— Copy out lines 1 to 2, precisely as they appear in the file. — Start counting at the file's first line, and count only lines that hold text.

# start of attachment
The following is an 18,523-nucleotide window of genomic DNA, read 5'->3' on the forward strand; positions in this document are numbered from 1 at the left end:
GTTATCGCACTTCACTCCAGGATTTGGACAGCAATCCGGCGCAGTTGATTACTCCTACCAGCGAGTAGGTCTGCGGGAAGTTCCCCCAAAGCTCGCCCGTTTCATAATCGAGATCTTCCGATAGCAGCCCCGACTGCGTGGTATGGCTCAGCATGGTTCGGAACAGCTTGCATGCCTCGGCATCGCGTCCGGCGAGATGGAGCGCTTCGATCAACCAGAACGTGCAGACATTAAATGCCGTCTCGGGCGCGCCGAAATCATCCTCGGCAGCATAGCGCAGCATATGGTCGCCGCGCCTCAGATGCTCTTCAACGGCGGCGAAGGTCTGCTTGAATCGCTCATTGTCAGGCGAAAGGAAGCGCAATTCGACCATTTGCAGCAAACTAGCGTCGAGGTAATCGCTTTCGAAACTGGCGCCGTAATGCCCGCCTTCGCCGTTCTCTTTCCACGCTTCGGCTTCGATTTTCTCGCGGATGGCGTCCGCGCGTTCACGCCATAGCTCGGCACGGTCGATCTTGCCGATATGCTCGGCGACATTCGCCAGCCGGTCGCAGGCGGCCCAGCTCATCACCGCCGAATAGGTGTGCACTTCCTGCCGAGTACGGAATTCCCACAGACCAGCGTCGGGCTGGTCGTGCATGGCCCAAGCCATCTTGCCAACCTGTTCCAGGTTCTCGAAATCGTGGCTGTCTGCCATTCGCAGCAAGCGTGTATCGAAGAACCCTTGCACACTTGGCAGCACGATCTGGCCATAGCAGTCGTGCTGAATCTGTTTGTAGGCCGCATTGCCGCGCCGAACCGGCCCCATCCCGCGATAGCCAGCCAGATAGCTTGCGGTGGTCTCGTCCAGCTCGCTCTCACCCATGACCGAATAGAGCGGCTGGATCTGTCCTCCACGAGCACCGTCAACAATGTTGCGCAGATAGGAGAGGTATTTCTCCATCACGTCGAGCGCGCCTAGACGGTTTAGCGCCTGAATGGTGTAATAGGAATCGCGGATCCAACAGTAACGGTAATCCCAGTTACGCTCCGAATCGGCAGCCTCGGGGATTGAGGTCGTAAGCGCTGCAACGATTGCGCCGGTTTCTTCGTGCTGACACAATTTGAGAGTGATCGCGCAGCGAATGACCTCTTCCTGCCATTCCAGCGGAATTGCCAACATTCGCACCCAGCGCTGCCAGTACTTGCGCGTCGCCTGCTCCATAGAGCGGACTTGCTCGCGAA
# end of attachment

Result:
The following is an 18,523-nucleotide window of genomic DNA, read 5'->3' on the forward strand; positions in this document are numbered from 1 at the left end:
GTTATCGCACTTCACTCCAGGATTTGGACAGCAATCCGGCGCAGTTGATTACTCCTACCAGCGAGTAGGTCTGCGGGAAGTTCCCCCAAAGCTCGCCCGTTTCATAATCGAGATCTTCCGATAGCAGCCCCGACTGCGTGGTATGGCTCAGCATGGTTCGGAACAGCTTGCATGCCTCGGCATCGCGTCCGGCGAGATGGAGCGCTTCGATCAACCAGAACGTGCAGACATTAAATGCCGTCTCGGGCGCGCCGAAATCATCCTCGGCAGCATAGCGCAGCATATGGTCGCCGCGCCTCAGATGCTCTTCAACGGCGGCGAAGGTCTGCTTGAATCGCTCATTGTCAGGCGAAAGGAAGCGCAATTCGACCATTTGCAGCAAACTAGCGTCGAGGTAATCGCTTTCGAAACTGGCGCCGTAATGCCCGCCTTCGCCGTTCTCTTTCCACGCTTCGGCTTCGATTTTCTCGCGGATGGCGTCCGCGCGTTCACGCCATAGCTCGGCACGGTCGATCTTGCCGATATGCTCGGCGACATTCGCCAGCCGGTCGCAGGCGGCCCAGCTCATCACCGCCGAATAGGTGTGCACTTCCTGCCGAGTACGGAATTCCCACAGACCAGCGTCGGGCTGGTCGTGCATGGCCCAAGCCATCTTGCCAACCTGTTCCAGGTTCTCGAAATCGTGGCTGTCTGCCATTCGCAGCAAGCGTGTATCGAAGAACCCTTGCACACTTGGCAGCACGATCTGGCCATAGCAGTCGTGCTGAATCTGTTTGTAGGCCGCATTGCCGCGCCGAACCGGCCCCATCCCGCGATAGCCAGCCAGATAGCTTGCGGTGGTCTCGTCCAGCTCGCTCTCACCCATGACCGAATAGAGCGGCTGGATCTGTCCTCCACGAGCACCGTCAACAATGTTGCGCAGATAGGAGAGGTATTTCTCCATCACGTCGAGCGCGCCTAGACGGTTTAGCGCCTGAATGGTGTAATAGGAATCGCGGATCCAACAGTAACGGTAATCCCAGTTACGCTCCGAATCGGCAGCCTCGGGGATTGAGGTCGTAAGCGCTGCAACGATTGCGCCGGTTTCTTCGTGCTGACACAATTTGAGAGTGATCGCGCAGCGAATGACCTCTTCCTGCCATTCCAGCGGAATTGCCAACATTCGCACCCAGCGCTGCCAGTACTTGCGCGTCGCCTGCTCCATAGAGCGGACTTGCTCGCGAA